Tuesday, April 26, 2011

Nabakov's King, Queen, Knave


“Of all my novels this bright brute is the gayest”.

After finishing this novel, I have come to the conclusion that Nabakov’s sense of humour is on a different plane altogether.

The story of King, Queen, Knave is of a queen who, enamoured by a knave, betrays her king and pays the price herself.

On a less dramatic note, it is the story of Dreyer, Martha and Franz set against the backdrop of Berlin. From the first glimpse of the characters in a second class train compartment to the last scene, the author generates no sympathy for any one of them. And it is very seldom that one comes across a book which has no characters to root for.

Martha is a beautiful and intelligent woman who, bored and disgusted by her rich, physically unattractive and self-centered husband, Dreyer, ends up having an affair with a younger man. Her lover, Franz, is the nephew (son of a distant cousin) of Dreyer who has come to Berlin to work in his uncle’s store. He is immediately taken in by his aunt’s charms and falls passionately in love with her. Dreyer, busy with his work and taking a ‘Dreyer’ view of the world at all times, remains completely oblivious to the affair. Franz, to him, is a simple, uncouth country lad - an interesting addition to his household.

Little does he know of the interesting role he plays in his wife's life. Martha goes to the small and dingy accommodations of Franz every other evening while Dreyer is busy at work devising and investing in some new scheme to make money. As these visits increase, Martha finds herself falling so passionately in love with Franz that she can’t stand the thought of living with her husband. After fervid love making she makes elaborate plans of the future with Franz which seem unattainable because of one man. She loathes Dreyer's every move, his every word, his manner, his demeanour; in short, his entire being. Her only hope for a happy life is with Franz and that too, as a widow, a rich one at that.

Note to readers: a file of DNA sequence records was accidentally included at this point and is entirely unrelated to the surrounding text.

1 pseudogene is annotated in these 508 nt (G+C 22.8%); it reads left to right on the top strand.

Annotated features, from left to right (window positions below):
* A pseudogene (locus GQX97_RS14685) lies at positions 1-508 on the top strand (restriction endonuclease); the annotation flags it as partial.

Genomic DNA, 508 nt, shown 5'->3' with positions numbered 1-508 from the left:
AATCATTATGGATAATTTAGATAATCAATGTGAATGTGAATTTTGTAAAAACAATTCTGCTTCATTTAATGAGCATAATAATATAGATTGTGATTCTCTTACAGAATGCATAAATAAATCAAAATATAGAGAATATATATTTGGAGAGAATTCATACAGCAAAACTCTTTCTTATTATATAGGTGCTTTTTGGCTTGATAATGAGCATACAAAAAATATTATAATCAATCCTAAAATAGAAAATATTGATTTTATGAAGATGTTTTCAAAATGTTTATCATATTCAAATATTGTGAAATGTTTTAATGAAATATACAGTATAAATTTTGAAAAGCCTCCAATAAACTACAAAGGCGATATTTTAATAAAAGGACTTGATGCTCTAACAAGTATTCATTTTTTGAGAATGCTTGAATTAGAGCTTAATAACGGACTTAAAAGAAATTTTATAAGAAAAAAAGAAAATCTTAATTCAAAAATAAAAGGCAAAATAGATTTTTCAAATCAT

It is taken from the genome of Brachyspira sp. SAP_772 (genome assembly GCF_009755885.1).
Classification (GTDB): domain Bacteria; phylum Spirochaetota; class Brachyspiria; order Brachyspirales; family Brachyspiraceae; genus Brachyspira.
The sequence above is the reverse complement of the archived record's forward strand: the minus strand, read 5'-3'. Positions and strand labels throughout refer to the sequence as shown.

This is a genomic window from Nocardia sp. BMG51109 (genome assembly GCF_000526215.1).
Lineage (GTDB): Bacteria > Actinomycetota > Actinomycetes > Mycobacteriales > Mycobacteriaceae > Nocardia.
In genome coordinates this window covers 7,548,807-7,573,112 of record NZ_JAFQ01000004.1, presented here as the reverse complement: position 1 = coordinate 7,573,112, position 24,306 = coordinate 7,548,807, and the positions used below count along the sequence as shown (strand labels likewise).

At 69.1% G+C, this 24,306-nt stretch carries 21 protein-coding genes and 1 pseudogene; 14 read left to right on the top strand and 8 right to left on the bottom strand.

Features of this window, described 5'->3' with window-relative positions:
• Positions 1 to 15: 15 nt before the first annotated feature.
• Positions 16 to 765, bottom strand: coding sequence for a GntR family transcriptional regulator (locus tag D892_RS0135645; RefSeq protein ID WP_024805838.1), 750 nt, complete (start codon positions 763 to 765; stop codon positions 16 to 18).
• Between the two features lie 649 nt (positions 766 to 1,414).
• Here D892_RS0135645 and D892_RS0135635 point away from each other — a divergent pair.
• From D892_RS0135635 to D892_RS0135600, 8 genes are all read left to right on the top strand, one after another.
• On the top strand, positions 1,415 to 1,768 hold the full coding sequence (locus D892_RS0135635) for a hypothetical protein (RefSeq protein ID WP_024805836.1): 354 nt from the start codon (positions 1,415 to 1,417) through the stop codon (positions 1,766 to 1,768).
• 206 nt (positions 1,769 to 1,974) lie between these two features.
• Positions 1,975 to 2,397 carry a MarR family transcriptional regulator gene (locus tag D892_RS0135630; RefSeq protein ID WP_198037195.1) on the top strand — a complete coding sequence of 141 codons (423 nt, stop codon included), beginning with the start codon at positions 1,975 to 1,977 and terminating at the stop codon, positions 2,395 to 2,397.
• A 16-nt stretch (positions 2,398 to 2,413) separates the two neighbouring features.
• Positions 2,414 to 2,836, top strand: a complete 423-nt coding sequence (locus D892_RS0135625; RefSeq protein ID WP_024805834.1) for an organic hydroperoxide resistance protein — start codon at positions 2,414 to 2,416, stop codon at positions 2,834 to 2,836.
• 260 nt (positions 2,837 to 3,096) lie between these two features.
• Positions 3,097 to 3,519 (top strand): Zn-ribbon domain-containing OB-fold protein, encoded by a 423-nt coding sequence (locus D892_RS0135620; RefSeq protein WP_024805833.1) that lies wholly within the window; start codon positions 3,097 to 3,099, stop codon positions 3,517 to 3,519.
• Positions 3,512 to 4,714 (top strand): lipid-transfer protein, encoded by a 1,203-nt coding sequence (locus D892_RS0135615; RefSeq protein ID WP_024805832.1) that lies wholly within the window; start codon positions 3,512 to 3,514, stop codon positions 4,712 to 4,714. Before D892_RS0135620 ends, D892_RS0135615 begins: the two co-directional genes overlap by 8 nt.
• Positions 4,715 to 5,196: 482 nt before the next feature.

Martha is a selfish woman who uses her physical beauty to trap Franz into complete obedience. He  is a mere puppet in her hands and her hold is such that he is willing to carry out the murder of his uncle for her happiness. There are moments in the book where he does appear wary of the murder plan but one look, one touch and Franz is putty in Martha’s hands. ‘Frailty, thy name is woman!’

The one character I did root for was Tom, Dreyer's ignored Alsatian. The auto mannequins were an interesting distraction, an invention in which Dreyer was investing for his store (and which, sort of, save his life), and were symbolic of the three principal characters of the book. Their fate, revealed to the reader a little before the end, reflects that of Martha, Dreyer and Franz. The ending of the book does take the reader by surprise making the book an entertaining read.

Nabakov’s son prepared a literal translation of the book in 1966, to which Nabakov made some significant changes, forty years after the debut of the original work. The beauty of the language and the subtlety in the text does leave one spell bound, which comes as no surprise.

A film adaptation, directed by Jerzy Skolimowski and starring Gina Lollobrigida, David Niven and John Moulder-Brown, was released in 1972 (Source: Wikipedia) and I have yet to get my hands on it.

In some very remote ways, this book is similar to Emile Zola’s Thérése Raquin. Both have themes of adultery, murder and guilt. Zola’s book is dark and horrifying; whereas Nabakov’s narrative is simple and ironic. And both husbands, Camille (Thérése Raquin) and Dreyer can't swim!

Note to reader: learn swimming. 

Photograph: Google Images